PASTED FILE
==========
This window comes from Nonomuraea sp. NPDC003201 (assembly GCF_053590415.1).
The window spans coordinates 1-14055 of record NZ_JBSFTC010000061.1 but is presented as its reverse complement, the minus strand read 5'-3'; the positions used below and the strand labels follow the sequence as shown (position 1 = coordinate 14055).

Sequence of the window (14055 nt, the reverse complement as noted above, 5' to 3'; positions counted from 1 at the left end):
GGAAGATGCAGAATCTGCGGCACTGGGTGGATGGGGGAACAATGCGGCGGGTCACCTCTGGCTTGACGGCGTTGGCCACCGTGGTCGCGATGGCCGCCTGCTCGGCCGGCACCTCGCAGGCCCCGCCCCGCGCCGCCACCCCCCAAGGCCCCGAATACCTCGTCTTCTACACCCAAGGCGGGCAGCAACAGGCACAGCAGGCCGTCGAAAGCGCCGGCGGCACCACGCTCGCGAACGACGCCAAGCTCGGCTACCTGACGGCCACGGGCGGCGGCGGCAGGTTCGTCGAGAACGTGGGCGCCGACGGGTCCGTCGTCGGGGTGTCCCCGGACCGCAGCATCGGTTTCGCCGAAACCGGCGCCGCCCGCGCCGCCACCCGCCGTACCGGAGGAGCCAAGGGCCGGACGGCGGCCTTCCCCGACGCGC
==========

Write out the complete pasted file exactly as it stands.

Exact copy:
This window comes from Nonomuraea sp. NPDC003201 (assembly GCF_053590415.1).
The window spans coordinates 1-14055 of record NZ_JBSFTC010000061.1 but is presented as its reverse complement, the minus strand read 5'-3'; the positions used below and the strand labels follow the sequence as shown (position 1 = coordinate 14055).

Sequence of the window (14055 nt, the reverse complement as noted above, 5' to 3'; positions counted from 1 at the left end):
GGAAGATGCAGAATCTGCGGCACTGGGTGGATGGGGGAACAATGCGGCGGGTCACCTCTGGCTTGACGGCGTTGGCCACCGTGGTCGCGATGGCCGCCTGCTCGGCCGGCACCTCGCAGGCCCCGCCCCGCGCCGCCACCCCCCAAGGCCCCGAATACCTCGTCTTCTACACCCAAGGCGGGCAGCAACAGGCACAGCAGGCCGTCGAAAGCGCCGGCGGCACCACGCTCGCGAACGACGCCAAGCTCGGCTACCTGACGGCCACGGGCGGCGGCGGCAGGTTCGTCGAGAACGTGGGCGCCGACGGGTCCGTCGTCGGGGTGTCCCCGGACCGCAGCATCGGTTTCGCCGAAACCGGCGCCGCCCGCGCCGCCACCCGCCGTACCGGAGGAGCCAAGGGCCGGACGGCGGCCTTCCCCGACGCGC